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Publication numberUS2767985 A
Publication typeGrant
Publication dateOct 23, 1956
Filing dateSep 22, 1953
Priority dateSep 22, 1953
Publication numberUS 2767985 A, US 2767985A, US-A-2767985, US2767985 A, US2767985A
InventorsMaxcey Jr Hervy R, Wright Felton T
Original AssigneeMaxcey Jr Hervy R, Wright Felton T
Export CitationBiBTeX, EndNote, RefMan
External Links: USPTO, USPTO Assignment, Espacenet
Mechanical football center
US 2767985 A
Abstract  available in
Images(2)
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Claims  available in
Description  (OCR text may contain errors)

Oct. 23, 1956 H. R. MAXCEY, JR., ET AL MECHANICAL FOOTBALL CENTER 2 Sheets-Sheet l Filed Sept. 22, 1955 fINVENTOMt T IOIZ T WI'LCPL.

ATTORNEY Oct. 23, 1956 H. R. MAXCEY, JR., ETAL 2,767,985

MECHANICAL FOOTBALL CENTER Filed Sept. 22, 1953 2 Sheets-Sheet 2 yINVENTORS Hert/eq' l?. Maxeq c/r.

Felton T ATTORNEY United States Patent() lVIECHANICAL FOOTBALL CENTER Hervy R. Maxcey, Jr., and Felton T. Wright, Brownwood, Tex.

Application September 22, 1953, Serial No. 381,641

6 Claims. (Cl. 273-55) The present invention relates to automatic ball throwing devices and specifically to a football passing device duplicating the motions of a football center.

The quarterback of a team in receiving the ball from center and commencing the execution of various plays consumes hours of practice in which the services of the center are not actually necessary. The centers presence is not required for many attack formations and his position and repetitions passing of the ball backwards between his legs is arduous.

The present invention is a frame supporting a padded replica of a portion of the centers legs and buttocks and has a trigger within the buttocks which sets the device into action, snapping the ball into the hands of the player behind in an exact duplication of the manner of the center receiving the signal of a slight touch on the leg from the quarterback.

The invention has for its principal object to provide a machine for passing a football backwardly in the exact manner of the center player on a team.

A further object is to provide such a machine whose actuation is initiated in response to the identical signal used by the quarterback to the actual center.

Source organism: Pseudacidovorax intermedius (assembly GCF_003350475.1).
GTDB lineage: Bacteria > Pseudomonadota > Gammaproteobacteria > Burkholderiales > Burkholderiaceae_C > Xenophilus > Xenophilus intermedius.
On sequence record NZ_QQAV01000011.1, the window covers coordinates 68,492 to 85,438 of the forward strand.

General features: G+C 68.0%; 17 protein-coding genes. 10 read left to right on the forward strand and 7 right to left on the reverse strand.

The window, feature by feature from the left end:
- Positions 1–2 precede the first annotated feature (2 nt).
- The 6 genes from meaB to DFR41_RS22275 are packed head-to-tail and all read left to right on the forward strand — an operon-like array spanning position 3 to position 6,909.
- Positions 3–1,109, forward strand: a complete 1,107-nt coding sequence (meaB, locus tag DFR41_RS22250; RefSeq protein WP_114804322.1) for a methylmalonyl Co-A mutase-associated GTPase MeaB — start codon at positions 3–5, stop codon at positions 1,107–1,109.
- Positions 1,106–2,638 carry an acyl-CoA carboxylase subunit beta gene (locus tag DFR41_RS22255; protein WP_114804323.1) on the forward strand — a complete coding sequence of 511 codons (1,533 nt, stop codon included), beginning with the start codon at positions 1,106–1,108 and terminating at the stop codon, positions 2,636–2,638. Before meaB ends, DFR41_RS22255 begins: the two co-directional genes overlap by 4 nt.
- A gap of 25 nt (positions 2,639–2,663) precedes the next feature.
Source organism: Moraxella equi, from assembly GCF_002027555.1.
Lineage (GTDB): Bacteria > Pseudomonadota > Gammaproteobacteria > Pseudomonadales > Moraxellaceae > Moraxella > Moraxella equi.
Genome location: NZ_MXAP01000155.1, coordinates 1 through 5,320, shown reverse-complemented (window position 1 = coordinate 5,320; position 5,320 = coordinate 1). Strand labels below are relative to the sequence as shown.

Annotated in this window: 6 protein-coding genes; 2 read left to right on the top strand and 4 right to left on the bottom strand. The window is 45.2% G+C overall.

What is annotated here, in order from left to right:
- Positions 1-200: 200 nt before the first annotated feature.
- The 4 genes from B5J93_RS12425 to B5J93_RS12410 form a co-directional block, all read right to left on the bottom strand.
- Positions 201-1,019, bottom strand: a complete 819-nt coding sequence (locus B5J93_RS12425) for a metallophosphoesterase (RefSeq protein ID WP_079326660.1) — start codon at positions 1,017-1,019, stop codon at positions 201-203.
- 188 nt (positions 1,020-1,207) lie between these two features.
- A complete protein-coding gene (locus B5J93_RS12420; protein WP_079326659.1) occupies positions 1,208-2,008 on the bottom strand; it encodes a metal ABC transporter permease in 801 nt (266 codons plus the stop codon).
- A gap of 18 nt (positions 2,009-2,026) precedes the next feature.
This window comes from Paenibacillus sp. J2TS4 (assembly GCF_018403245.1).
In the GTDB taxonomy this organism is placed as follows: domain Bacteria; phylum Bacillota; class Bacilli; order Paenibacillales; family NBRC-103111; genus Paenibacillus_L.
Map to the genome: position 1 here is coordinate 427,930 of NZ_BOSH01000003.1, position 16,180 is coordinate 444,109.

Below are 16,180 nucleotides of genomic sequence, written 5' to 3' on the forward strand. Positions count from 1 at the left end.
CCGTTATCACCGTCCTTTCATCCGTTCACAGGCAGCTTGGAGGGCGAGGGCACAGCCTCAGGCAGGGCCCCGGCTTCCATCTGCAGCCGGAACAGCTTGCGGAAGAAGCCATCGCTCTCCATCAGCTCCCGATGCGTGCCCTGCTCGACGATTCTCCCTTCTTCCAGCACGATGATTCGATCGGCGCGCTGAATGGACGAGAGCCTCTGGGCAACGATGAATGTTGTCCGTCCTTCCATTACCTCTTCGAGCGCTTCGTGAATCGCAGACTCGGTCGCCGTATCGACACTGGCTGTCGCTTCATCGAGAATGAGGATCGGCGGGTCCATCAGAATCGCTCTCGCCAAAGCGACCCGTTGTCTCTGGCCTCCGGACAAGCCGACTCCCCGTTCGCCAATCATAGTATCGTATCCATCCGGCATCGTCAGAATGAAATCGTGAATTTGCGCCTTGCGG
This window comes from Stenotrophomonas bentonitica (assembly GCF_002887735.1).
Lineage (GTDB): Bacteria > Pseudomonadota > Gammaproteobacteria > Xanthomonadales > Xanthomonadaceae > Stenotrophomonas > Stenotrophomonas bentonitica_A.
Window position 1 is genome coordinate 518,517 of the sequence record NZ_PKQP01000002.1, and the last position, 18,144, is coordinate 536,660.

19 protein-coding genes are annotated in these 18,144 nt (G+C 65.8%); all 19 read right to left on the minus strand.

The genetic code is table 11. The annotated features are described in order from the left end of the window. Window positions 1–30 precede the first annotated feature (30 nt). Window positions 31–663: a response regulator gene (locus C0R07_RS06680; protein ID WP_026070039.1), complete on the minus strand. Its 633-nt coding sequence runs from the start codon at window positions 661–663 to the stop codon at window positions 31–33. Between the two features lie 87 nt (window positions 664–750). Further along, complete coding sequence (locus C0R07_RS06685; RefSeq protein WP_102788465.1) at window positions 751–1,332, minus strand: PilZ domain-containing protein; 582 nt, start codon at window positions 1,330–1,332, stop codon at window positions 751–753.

A still further object is to provide such a machine which is easily portable out to the field of practice.

Another object is to provide a means of adjusting the strength of the throwing mechanism to the desired amount of thrust of the ball rearwardly.

lThese and other objects and advantages of the invention are readily apparent from the following description when taken with annexed drawings, in which;

Fig. l is a side view in elevation of the invention showing in dotted lines the position of the elements when a ball has been passed to a players hands.

Fig. 2 is a top view.

Fig. 3 is a partial side view partly in section on line 3 3 of Fig. 2.

Fig. 4 is a rear view in elevation on line 4-4 of Fig. l.

Fig. 5 is a detail view of the ball holding portion of the machine on line 5 5 of Fig. l.

Fig. 6 is a view in section of the main frame only taken on line 6 6 of Fig. 1, and

Fig. 7 is a view in section of the main frame only taken on line 7 7 of Fig. l.

Referring to the drawings in which like numbers indicate like parts throughout the several views for Figs. l and 2, main frame 10 is shown to be supported at its forward end by a leg 11 adjustably secured in shoe 12. The frame 10 is presumably of light weight channel iron or other suitable material and is shown in Figs. 2, 6, and 7 to have a slot 13 substantially its full length. The frame 10 has a box portion 14 as seen in Fig. 6 which is taken on line 6 6 of Fig. l and shows only the section where the trigger mechanism extends through hole 15. A rear set of legs 16, one on either side have wheels 17 at their lower ends, making the machine easily transportable by lifting the front leg 11 and wheeling it out onto the eld,

2,767,985 Ice 1 Patented Oct. 23, 1956 although the wheels may be omitted and the device supported on the ground.

The ball passing part of the mechanism is seen to consist of arm 18 ending in cross member 19 on which are adjustably positioned two lingers 20 which are covered with a resilient material in order that 4the football placed thereon is not scuied. Fingers 20 are slightly curved to receive the football 21 as shown in Fig. l. Arm 18 is bent at an angle at 22 and extends upwardly through the main frame 10 and out of slot 13 and is formed at its end to be a handle 23. A hook 24 on arm 18 (Fig. 3) is engaged by trigger 25 which extends through hole 15 on the bottom of box portion 14 and upwardly out of hole 26. This hole 26 is a slight distance rearward of the slot 13. A spring 27 biases the trigger 25 downwardly, the bottom of .the trigger ending in a nut and washer 28 or other suitable anchoring means in the sponge rubber padding 29 which is formed as an approximate representation of the centers buttocks. A bumper 31 and a second bumper 32 of rubber or other resilient material protects the handle 23 and adjustable stop 33 on which bumper 32 is positioned as a tongue portion 34 extending through the slot 13 and serves to maintain the width of the slot in order that the handle 23 does not bind. The arm 18 is biased forwardly by spring 35 and is pivoted by angle braces 36 which are seen in Figs. l and 4 to be attached to the sides of the frame 10.